AP0723 - Practices & Procedures in Forensic Science

What will I learn on this module?

You will learn the core knowledge and skills underpinning forensic science to provide you with a holistic view of forensic disciplines, principles and practices.
You will develop your critical thinking in terms of processes, evidence evaluation, interpretation and application of knowledge in forensic casework.
Example topics included within this module are as follows:

- Key forensic principles
- Forensic evidence types, such as trace evidence, body fluids, drugs & toxicology and DNA
- Case evaluation and assessment
- Evidence interpretation and statistical evaluation
- Case reporting and statement writing
- Legal system and expert testimony

How will I learn on this module?

Teaching is delivered through a combination of lectures, laboratory based practical sessions and a practical teaching session at a simulated crime scene. These will be facilitated by a range of staff from the forensic teaching team, enabling students to benefit from their area of specialist expertise. Many of the teaching team have practical forensic experience, so teaching incorporates examples of typical or actual case scenarios and their investigations, which facilitates an authentic learning environment, promotes discussion and engages students in deeper learning.

How will I be supported academically on this module?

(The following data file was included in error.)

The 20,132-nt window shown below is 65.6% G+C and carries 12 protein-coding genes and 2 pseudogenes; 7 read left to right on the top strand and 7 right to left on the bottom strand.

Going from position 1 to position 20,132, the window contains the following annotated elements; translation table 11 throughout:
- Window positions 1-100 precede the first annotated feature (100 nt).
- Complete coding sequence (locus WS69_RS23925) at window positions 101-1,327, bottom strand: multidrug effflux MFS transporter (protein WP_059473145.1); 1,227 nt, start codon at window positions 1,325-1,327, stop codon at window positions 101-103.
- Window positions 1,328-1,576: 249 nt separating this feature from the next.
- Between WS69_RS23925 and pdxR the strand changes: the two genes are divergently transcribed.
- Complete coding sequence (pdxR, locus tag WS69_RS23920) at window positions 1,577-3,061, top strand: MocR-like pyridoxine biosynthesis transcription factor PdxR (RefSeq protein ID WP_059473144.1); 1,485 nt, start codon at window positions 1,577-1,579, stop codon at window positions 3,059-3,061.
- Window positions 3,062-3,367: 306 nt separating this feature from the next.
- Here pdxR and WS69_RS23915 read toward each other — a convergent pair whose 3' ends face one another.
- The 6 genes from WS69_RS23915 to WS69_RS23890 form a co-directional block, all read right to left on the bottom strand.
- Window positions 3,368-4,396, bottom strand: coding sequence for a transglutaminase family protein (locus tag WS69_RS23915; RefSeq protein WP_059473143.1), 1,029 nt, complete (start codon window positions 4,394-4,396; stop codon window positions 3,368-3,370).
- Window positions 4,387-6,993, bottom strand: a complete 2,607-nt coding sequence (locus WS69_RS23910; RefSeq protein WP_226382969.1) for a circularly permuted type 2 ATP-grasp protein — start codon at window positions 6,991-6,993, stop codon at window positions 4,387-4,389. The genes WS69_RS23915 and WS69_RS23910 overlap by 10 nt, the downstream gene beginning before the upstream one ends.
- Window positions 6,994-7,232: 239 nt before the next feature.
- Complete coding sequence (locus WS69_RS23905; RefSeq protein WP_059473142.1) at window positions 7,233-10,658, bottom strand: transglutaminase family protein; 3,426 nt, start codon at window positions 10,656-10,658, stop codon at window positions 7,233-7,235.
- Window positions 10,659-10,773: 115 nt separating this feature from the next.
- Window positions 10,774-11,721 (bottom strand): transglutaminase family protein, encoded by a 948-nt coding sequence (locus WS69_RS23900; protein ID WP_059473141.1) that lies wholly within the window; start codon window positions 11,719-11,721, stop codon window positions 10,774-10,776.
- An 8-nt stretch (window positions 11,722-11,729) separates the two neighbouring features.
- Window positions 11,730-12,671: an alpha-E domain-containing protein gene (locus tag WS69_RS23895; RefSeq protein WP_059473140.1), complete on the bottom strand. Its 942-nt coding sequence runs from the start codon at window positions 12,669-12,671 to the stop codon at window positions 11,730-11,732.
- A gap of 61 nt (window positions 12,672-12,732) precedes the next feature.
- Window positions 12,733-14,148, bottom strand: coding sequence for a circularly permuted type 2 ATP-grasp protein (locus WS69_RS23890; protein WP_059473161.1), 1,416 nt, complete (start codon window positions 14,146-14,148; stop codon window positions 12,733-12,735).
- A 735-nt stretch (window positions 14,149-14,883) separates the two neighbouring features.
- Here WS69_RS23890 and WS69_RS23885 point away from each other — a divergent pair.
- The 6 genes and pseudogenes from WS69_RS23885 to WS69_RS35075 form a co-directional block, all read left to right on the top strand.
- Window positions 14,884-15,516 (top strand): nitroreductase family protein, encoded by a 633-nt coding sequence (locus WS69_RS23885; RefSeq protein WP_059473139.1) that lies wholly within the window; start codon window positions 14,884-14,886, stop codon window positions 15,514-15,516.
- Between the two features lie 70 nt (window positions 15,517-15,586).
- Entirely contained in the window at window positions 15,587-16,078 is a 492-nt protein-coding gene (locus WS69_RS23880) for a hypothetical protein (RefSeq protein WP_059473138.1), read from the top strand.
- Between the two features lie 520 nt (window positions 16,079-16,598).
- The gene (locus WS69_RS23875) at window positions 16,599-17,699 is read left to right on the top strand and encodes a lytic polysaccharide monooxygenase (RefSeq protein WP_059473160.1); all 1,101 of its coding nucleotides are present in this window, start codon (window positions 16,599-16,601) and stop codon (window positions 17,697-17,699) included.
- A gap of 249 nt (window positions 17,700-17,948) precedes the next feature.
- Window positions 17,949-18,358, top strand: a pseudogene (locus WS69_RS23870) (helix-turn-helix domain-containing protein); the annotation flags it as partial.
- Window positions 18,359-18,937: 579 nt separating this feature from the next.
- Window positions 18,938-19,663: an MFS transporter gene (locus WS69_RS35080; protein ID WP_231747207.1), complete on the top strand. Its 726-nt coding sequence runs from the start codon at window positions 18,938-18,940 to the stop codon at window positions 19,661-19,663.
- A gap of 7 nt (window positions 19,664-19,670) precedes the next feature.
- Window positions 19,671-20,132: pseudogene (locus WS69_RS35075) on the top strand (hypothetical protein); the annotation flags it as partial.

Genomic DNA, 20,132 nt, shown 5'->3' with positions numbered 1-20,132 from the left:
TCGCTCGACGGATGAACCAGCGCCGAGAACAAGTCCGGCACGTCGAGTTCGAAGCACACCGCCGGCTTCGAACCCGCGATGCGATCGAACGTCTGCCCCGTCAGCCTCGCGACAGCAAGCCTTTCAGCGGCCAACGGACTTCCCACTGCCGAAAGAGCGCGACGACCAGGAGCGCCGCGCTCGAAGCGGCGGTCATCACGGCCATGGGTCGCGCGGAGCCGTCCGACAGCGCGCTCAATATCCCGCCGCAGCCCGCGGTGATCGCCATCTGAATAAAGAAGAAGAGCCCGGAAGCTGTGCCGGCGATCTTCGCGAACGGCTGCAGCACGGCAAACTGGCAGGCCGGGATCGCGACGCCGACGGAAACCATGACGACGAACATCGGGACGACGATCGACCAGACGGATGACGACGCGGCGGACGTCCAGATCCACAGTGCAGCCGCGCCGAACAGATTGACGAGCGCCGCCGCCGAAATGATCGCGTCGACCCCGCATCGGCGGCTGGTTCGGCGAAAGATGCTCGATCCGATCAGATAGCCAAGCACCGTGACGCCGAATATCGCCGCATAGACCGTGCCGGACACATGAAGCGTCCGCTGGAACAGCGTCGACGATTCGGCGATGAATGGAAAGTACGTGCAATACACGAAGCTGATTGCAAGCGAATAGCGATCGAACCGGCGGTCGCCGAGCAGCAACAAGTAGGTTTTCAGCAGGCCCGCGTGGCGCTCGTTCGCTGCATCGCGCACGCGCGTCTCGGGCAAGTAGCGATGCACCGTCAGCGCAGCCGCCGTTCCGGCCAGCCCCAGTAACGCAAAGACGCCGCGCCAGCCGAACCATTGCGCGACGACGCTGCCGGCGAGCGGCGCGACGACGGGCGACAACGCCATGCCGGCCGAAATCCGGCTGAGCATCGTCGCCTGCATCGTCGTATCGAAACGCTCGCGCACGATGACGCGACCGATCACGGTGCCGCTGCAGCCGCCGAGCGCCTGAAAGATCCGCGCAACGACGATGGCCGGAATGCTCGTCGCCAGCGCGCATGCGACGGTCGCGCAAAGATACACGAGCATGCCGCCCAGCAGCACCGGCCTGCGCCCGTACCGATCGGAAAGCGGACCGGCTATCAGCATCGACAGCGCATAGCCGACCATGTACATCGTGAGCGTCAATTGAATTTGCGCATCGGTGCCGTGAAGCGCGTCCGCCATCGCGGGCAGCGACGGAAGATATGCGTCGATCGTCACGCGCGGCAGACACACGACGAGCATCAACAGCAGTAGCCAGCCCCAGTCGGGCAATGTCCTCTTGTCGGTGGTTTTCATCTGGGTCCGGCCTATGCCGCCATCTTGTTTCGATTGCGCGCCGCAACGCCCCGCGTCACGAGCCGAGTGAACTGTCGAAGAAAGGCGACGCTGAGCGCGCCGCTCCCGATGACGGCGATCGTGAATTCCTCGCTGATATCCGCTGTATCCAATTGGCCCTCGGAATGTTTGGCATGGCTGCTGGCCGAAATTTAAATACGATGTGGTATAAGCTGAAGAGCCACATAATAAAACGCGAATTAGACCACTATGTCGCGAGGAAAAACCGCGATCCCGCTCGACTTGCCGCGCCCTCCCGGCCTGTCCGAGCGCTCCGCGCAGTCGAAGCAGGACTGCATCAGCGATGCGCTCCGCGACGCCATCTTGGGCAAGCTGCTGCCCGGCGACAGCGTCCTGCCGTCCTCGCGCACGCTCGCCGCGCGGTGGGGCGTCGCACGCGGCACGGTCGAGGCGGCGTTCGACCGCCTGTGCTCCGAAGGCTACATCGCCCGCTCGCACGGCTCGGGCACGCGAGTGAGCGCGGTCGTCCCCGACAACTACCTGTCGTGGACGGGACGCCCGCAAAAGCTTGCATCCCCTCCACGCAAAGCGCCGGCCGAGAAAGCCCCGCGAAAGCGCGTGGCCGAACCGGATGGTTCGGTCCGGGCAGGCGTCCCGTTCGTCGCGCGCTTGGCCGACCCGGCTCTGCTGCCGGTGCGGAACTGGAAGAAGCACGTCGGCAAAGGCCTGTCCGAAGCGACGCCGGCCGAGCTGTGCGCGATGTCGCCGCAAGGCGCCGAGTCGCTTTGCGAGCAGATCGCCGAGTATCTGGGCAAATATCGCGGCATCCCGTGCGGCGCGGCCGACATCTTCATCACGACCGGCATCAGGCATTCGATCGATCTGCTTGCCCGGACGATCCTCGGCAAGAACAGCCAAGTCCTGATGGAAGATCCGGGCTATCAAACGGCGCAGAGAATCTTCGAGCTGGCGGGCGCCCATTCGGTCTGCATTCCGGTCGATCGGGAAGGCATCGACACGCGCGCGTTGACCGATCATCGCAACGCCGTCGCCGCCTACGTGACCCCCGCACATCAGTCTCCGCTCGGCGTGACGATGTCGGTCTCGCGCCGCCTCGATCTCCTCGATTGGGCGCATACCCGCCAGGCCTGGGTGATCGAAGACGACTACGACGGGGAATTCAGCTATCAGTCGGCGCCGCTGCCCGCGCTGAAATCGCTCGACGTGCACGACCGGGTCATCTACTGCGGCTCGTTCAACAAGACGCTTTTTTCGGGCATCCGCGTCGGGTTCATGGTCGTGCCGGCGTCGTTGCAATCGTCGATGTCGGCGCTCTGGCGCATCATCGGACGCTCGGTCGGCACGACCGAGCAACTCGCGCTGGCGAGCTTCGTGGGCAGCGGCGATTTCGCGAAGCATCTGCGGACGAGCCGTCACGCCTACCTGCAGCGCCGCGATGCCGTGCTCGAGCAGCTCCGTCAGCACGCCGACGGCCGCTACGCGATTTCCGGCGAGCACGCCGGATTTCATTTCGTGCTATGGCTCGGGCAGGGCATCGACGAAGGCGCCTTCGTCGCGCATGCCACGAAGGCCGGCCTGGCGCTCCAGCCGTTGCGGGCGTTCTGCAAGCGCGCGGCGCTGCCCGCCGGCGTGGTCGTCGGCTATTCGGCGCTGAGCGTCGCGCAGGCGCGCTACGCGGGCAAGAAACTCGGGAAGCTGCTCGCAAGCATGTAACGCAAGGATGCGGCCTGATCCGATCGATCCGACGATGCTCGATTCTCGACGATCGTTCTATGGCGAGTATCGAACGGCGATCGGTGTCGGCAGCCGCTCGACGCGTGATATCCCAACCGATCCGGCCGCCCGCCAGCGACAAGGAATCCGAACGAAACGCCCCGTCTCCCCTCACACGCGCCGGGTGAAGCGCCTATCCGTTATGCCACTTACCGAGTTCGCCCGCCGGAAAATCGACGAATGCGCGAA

You will be supported through active participation and discussion during laboratory practicals and scene house examinations. These offer a unique opportunity to fully understand the scientific theory underpinning the laboratory tests and the interpretation of your scientific findings.
All lecture and practical material will be available on the University’s eLearning Portal, supplemented with guidance on further reading relevant to the subjects.
Written assessment feedback will also be provided to allow you to understand how you performed and how you can build on this performance in subsequent assessments within your programme.

What will I be expected to read on this module?

All modules at Northumbria include a range of reading materials that students are expected to engage with. The reading list for this module can be found at: http://readinglists.northumbria.ac.uk
(Reading List service online guide for academic staff this containing contact details for the Reading List team – http://library.northumbria.ac.uk/readinglists)

What will I be expected to achieve?

Knowledge & Understanding:
1. You will be able to demonstrate a thorough knowledge and critical understanding of facts, concepts and principles in forensic science such as Forensic evidence types, such as trace evidence, body fluids, drugs & toxicology and DNA, case evaluation and assessment

Intellectual / Professional skills & abilities:
2. You will use evidence and criteria to integrate, evaluate, interpret and synthesise information and data from a variety of sources

Personal Values Attributes (Global / Cultural awareness, Ethics, Curiosity) (PVA):
3. You will be able to engage in critical self-appraisal of your own learning experience, personal strengths, limitations and performance within a diverse and global community.

How will I be assessed?